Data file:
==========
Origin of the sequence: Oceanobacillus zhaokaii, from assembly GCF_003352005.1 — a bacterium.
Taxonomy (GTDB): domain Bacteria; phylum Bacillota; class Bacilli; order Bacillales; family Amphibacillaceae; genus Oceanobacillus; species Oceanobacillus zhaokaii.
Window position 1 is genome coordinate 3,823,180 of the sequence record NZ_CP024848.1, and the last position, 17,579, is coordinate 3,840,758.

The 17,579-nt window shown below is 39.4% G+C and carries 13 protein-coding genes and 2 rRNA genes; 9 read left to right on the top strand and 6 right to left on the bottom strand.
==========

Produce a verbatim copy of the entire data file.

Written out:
Origin of the sequence: Oceanobacillus zhaokaii, from assembly GCF_003352005.1 — a bacterium.
Taxonomy (GTDB): domain Bacteria; phylum Bacillota; class Bacilli; order Bacillales; family Amphibacillaceae; genus Oceanobacillus; species Oceanobacillus zhaokaii.
Window position 1 is genome coordinate 3,823,180 of the sequence record NZ_CP024848.1, and the last position, 17,579, is coordinate 3,840,758.

The 17,579-nt window shown below is 39.4% G+C and carries 13 protein-coding genes and 2 rRNA genes; 9 read left to right on the top strand and 6 right to left on the bottom strand.